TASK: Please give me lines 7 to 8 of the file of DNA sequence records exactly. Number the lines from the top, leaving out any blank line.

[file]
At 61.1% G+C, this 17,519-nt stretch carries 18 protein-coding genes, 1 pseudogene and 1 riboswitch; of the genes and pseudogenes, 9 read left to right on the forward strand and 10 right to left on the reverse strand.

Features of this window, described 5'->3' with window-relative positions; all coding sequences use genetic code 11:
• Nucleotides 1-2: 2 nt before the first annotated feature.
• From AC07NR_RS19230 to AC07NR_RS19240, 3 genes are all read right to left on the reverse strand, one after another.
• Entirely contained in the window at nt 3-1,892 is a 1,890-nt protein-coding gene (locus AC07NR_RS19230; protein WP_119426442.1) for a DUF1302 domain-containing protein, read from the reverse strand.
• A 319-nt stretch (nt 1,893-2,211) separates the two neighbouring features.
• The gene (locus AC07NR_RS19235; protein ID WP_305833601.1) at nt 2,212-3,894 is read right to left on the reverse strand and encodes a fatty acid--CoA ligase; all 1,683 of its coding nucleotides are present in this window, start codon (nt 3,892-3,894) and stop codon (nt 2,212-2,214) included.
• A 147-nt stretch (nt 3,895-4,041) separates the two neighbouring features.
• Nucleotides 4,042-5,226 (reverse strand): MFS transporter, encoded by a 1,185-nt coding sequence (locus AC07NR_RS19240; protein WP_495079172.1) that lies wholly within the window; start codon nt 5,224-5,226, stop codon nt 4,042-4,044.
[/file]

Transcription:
• The gene (locus AC07NR_RS19235; protein ID WP_305833601.1) at nt 2,212-3,894 is read right to left on the reverse strand and encodes a fatty acid--CoA ligase; all 1,683 of its coding nucleotides are present in this window, start codon (nt 3,892-3,894) and stop codon (nt 2,212-2,214) included.
• A 147-nt stretch (nt 3,895-4,041) separates the two neighbouring features.